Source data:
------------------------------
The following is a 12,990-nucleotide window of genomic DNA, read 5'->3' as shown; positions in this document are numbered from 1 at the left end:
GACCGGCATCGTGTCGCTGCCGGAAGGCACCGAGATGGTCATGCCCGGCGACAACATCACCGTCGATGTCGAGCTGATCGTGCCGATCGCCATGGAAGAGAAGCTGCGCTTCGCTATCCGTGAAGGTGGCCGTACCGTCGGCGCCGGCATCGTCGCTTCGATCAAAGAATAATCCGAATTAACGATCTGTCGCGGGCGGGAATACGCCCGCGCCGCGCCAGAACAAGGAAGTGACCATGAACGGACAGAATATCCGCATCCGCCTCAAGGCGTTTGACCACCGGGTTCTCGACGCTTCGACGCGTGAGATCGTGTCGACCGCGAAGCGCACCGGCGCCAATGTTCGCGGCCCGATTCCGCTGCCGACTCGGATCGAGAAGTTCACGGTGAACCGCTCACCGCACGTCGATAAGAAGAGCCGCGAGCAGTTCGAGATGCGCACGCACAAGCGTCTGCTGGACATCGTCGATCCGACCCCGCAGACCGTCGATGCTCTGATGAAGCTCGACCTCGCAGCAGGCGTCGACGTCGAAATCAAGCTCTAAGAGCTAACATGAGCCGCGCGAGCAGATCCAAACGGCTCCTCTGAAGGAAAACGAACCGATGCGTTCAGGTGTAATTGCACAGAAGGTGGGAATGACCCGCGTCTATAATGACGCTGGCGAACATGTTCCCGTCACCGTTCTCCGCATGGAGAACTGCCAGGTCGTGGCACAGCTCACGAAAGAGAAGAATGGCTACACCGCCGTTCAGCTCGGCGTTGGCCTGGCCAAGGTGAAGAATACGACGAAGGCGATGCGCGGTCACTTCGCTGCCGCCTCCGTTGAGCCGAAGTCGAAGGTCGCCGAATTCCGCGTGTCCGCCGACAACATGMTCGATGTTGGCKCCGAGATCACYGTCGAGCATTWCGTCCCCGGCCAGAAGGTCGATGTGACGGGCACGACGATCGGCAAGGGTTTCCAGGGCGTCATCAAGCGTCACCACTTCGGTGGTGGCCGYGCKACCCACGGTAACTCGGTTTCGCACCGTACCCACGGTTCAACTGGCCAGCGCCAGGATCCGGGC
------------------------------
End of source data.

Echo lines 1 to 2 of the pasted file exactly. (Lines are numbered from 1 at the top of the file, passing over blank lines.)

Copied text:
The following is a 12,990-nucleotide window of genomic DNA, read 5'->3' as shown; positions in this document are numbered from 1 at the left end:
GACCGGCATCGTGTCGCTGCCGGAAGGCACCGAGATGGTCATGCCCGGCGACAACATCACCGTCGATGTCGAGCTGATCGTGCCGATCGCCATGGAAGAGAAGCTGCGCTTCGCTATCCGTGAAGGTGGCCGTACCGTCGGCGCCGGCATCGTCGCTTCGATCAAAGAATAATCCGAATTAACGATCTGTCGCGGGCGGGAATACGCCCGCGCCGCGCCAGAACAAGGAAGTGACCATGAACGGACAGAATATCCGCATCCGCCTCAAGGCGTTTGACCACCGGGTTCTCGACGCTTCGACGCGTGAGATCGTGTCGACCGCGAAGCGCACCGGCGCCAATGTTCGCGGCCCGATTCCGCTGCCGACTCGGATCGAGAAGTTCACGGTGAACCGCTCACCGCACGTCGATAAGAAGAGCCGCGAGCAGTTCGAGATGCGCACGCACAAGCGTCTGCTGGACATCGTCGATCCGACCCCGCAGACCGTCGATGCTCTGATGAAGCTCGACCTCGCAGCAGGCGTCGACGTCGAAATCAAGCTCTAAGAGCTAACATGAGCCGCGCGAGCAGATCCAAACGGCTCCTCTGAAGGAAAACGAACCGATGCGTTCAGGTGTAATTGCACAGAAGGTGGGAATGACCCGCGTCTATAATGACGCTGGCGAACATGTTCCCGTCACCGTTCTCCGCATGGAGAACTGCCAGGTCGTGGCACAGCTCACGAAAGAGAAGAATGGCTACACCGCCGTTCAGCTCGGCGTTGGCCTGGCCAAGGTGAAGAATACGACGAAGGCGATGCGCGGTCACTTCGCTGCCGCCTCCGTTGAGCCGAAGTCGAAGGTCGCCGAATTCCGCGTGTCCGCCGACAACATGMTCGATGTTGGCKCCGAGATCACYGTCGAGCATTWCGTCCCCGGCCAGAAGGTCGATGTGACGGGCACGACGATCGGCAAGGGTTTCCAGGGCGTCATCAAGCGTCACCACTTCGGTGGTGGCCGYGCKACCCACGGTAACTCGGTTTCGCACCGTACCCACGGTTCAACTGGCCAGCGCCAGGATCCGGGC